Military diplomacy also involves a large element of personal diplomacy, illustrated by deep bonds of friendship and close personal networks that develop as a result of this interoperability. People you may never have crossed paths with become not only unlikely comrades, but your best mates.
It’s an unforgettable experience to be surrounded by a group of brave and selfless individuals, within a melting pot of nations, working together to bring about an end to hostilities in a country a million miles from home. I fell in love with the people around me – French, Canadian, Iraqi, American, Italian, Kiwi, British, Belgian, Spanish and Portuguese to name but a few. These relationships illuminated the strange feeling, the juxtaposition, that arises from the contrast between the unity within that team versus the disharmony of a destructive war just outside camp. It’s those relationships that begin to build international bridges, forming the network that encompasses both military diplomacy and strategic actions within the broader public diplomacy framework.
Which brings me back to Gigi. This woman was indeed on a mission. It is not the easiest thing to be a woman in uniform in a warzone. Despite your best efforts, you will stand out. For personal security reasons, I was advised to wear a wedding band: women do not serve in a uniformed capacity in Iraq. There is no such thing as a female officer; an unmarried, female officer is simply unheard of.
Gigi, however, ignored this. She wasn’t in uniform but because of that, it meant her job was significantly more difficult than mine. She translated for a commander whose job it was to interact with Iraqi forces daily. She was surrounded by soldiers who did not understand her or her role. When I asked why she went to the trouble to present herself so impeccably, properly made up but conservatively dressed, she responded that she wasn’t going to stop, simply because it drew attention to her. In fact, she was adamant that the only way to generate change was to stand her ground and continue to show up, every day, to normalise her presence. This is particularly important in light of UNSCR 1325, and the vital need for women to be involved in all stages of the peace process. As soldiers and officers, we are taught that we must lead by example, to inspire and persuade; in essence, to command respect through doing. Gigi was the exemplifier.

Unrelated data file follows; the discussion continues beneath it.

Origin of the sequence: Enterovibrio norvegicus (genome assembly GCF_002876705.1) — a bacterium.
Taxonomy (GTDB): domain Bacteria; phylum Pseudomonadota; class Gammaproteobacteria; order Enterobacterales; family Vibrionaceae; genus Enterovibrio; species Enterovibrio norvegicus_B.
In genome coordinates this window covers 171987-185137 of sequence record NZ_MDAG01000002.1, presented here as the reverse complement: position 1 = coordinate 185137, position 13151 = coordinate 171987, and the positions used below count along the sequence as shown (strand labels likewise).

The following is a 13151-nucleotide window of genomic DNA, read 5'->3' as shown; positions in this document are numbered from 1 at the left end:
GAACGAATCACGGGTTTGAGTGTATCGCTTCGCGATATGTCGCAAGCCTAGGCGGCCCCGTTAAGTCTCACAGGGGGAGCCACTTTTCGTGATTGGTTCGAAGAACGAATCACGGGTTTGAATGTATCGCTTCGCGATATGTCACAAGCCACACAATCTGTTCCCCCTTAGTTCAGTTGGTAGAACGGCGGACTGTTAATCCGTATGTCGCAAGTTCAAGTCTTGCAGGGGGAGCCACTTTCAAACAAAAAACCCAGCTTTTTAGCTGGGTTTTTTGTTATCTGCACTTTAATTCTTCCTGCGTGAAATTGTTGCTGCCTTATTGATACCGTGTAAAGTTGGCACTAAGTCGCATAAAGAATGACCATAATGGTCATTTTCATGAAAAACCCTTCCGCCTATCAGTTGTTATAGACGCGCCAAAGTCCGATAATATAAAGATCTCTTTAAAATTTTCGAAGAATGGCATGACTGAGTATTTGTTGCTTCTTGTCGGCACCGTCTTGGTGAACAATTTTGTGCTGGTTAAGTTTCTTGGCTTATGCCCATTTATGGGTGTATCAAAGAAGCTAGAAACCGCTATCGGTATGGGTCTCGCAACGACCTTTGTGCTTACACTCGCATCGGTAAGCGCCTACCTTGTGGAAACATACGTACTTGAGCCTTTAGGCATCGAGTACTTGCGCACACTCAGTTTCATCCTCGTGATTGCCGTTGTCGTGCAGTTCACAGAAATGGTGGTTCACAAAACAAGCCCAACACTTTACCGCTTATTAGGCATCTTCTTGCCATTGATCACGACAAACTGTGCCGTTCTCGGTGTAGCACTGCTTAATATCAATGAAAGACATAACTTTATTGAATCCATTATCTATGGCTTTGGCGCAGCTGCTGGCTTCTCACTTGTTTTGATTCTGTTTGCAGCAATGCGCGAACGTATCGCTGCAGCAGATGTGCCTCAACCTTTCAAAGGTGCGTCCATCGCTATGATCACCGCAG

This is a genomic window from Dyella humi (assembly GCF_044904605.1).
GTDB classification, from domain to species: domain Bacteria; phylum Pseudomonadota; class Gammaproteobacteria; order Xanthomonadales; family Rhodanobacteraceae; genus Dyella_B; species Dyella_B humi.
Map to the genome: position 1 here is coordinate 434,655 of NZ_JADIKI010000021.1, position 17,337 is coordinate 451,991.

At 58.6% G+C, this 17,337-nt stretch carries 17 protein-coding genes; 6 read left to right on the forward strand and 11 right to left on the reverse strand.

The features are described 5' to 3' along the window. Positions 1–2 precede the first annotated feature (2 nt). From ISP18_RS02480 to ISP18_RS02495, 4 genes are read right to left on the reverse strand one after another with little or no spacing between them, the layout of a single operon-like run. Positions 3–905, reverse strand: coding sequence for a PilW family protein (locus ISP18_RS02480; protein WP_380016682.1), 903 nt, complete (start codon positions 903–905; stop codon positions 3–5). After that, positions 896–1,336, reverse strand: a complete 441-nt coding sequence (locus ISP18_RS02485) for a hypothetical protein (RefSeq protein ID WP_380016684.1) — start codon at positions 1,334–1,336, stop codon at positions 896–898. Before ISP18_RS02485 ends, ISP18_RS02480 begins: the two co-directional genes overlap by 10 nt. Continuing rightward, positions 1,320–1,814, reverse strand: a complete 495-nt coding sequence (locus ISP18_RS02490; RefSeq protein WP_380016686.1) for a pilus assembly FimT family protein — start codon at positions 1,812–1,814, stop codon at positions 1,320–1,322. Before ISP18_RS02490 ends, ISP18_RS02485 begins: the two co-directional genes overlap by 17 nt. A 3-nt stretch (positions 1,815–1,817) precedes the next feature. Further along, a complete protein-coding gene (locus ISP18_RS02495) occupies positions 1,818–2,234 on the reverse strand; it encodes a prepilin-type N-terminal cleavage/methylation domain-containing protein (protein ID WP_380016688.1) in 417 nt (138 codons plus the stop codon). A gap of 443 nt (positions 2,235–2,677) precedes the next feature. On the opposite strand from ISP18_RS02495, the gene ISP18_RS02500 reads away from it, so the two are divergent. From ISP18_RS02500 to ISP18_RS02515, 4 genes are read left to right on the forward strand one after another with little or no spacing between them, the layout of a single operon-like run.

Gigi still works in Iraq, her presence promoting both peacebuilding and women’s equality. While a Coalition force of thousands defended a rules based global order, Gigi was one woman standing in solidarity of the rights of women everywhere. My point is military diplomacy is a wonderful tool but so too is personal diplomacy, exhibited by Gigi. Gigi’s fierce attitude demands change from those around her: she can direct you to go to hell whilst giving you the bilingual directions to get there. Gigi will conquer more than I ever will in support of equality, peacebuilding and diplomacy. As Churchill championed, diplomacy works best in combination: the branches are not mutually exclusive, and we must employ all forms if we are to collaborate for peace.
The views expressed herein are those of the author and do not reflect the views of the Australian Defence Force or the Government of Australia.
University of Ottawa, Canada. Mastering Public Diplomacy, May 2021 session.
About the author: Alex Seagar LLB (UQ), LLM (Military Law) student (ANU); Major, Legal Officer, Australian Regular Army (now Army Reserves). Born in New Zealand, raised in Australia, living in Canada, citizen of the world.